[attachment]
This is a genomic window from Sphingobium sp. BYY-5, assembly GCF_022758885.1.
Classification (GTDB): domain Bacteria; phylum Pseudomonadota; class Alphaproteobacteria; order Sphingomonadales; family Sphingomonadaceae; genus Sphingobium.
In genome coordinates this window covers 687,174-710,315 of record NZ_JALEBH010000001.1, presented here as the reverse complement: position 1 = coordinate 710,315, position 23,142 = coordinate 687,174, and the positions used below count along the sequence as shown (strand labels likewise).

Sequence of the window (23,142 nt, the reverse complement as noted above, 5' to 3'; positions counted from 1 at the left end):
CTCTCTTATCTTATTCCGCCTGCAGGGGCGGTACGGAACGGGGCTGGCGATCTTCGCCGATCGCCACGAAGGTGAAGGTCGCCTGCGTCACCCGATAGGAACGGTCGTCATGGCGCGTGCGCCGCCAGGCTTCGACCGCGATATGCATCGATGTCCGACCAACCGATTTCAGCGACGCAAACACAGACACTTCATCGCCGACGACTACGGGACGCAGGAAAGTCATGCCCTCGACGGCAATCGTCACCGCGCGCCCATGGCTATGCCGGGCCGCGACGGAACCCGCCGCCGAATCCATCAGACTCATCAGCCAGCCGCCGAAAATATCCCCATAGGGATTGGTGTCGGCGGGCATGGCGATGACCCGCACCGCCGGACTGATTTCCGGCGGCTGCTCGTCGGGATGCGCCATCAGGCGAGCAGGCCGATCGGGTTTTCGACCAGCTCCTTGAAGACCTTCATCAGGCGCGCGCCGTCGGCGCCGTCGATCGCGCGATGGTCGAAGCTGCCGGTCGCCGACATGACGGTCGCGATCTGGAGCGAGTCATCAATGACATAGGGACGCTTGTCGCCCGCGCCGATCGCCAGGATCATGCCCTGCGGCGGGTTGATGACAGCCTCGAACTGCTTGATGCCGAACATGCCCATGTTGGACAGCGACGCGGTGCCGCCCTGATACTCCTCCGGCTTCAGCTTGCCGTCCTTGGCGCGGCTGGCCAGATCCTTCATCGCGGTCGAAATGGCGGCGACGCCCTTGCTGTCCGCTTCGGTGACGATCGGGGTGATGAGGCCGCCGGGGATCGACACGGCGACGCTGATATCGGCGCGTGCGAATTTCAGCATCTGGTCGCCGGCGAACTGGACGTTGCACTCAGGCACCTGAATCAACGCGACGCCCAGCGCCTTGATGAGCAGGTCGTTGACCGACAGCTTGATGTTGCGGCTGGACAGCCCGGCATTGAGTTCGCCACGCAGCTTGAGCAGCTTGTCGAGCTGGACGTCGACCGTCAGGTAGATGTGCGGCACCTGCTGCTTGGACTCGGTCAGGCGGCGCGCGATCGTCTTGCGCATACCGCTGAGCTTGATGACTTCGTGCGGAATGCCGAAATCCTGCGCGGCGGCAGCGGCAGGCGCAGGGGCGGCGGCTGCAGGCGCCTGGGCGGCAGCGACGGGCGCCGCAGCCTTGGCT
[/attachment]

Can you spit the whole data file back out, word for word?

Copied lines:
This is a genomic window from Sphingobium sp. BYY-5, assembly GCF_022758885.1.
Classification (GTDB): domain Bacteria; phylum Pseudomonadota; class Alphaproteobacteria; order Sphingomonadales; family Sphingomonadaceae; genus Sphingobium.
In genome coordinates this window covers 687,174-710,315 of record NZ_JALEBH010000001.1, presented here as the reverse complement: position 1 = coordinate 710,315, position 23,142 = coordinate 687,174, and the positions used below count along the sequence as shown (strand labels likewise).

Sequence of the window (23,142 nt, the reverse complement as noted above, 5' to 3'; positions counted from 1 at the left end):
CTCTCTTATCTTATTCCGCCTGCAGGGGCGGTACGGAACGGGGCTGGCGATCTTCGCCGATCGCCACGAAGGTGAAGGTCGCCTGCGTCACCCGATAGGAACGGTCGTCATGGCGCGTGCGCCGCCAGGCTTCGACCGCGATATGCATCGATGTCCGACCAACCGATTTCAGCGACGCAAACACAGACACTTCATCGCCGACGACTACGGGACGCAGGAAAGTCATGCCCTCGACGGCAATCGTCACCGCGCGCCCATGGCTATGCCGGGCCGCGACGGAACCCGCCGCCGAATCCATCAGACTCATCAGCCAGCCGCCGAAAATATCCCCATAGGGATTGGTGTCGGCGGGCATGGCGATGACCCGCACCGCCGGACTGATTTCCGGCGGCTGCTCGTCGGGATGCGCCATCAGGCGAGCAGGCCGATCGGGTTTTCGACCAGCTCCTTGAAGACCTTCATCAGGCGCGCGCCGTCGGCGCCGTCGATCGCGCGATGGTCGAAGCTGCCGGTCGCCGACATGACGGTCGCGATCTGGAGCGAGTCATCAATGACATAGGGACGCTTGTCGCCCGCGCCGATCGCCAGGATCATGCCCTGCGGCGGGTTGATGACAGCCTCGAACTGCTTGATGCCGAACATGCCCATGTTGGACAGCGACGCGGTGCCGCCCTGATACTCCTCCGGCTTCAGCTTGCCGTCCTTGGCGCGGCTGGCCAGATCCTTCATCGCGGTCGAAATGGCGGCGACGCCCTTGCTGTCCGCTTCGGTGACGATCGGGGTGATGAGGCCGCCGGGGATCGACACGGCGACGCTGATATCGGCGCGTGCGAATTTCAGCATCTGGTCGCCGGCGAACTGGACGTTGCACTCAGGCACCTGAATCAACGCGACGCCCAGCGCCTTGATGAGCAGGTCGTTGACCGACAGCTTGATGTTGCGGCTGGACAGCCCGGCATTGAGTTCGCCACGCAGCTTGAGCAGCTTGTCGAGCTGGACGTCGACCGTCAGGTAGATGTGCGGCACCTGCTGCTTGGACTCGGTCAGGCGGCGCGCGATCGTCTTGCGCATACCGCTGAGCTTGATGACTTCGTGCGGAATGCCGAAATCCTGCGCGGCGGCAGCGGCAGGCGCAGGGGCGGCGGCTGCAGGCGCCTGGGCGGCAGCGACGGGCGCCGCAGCCTTGGCT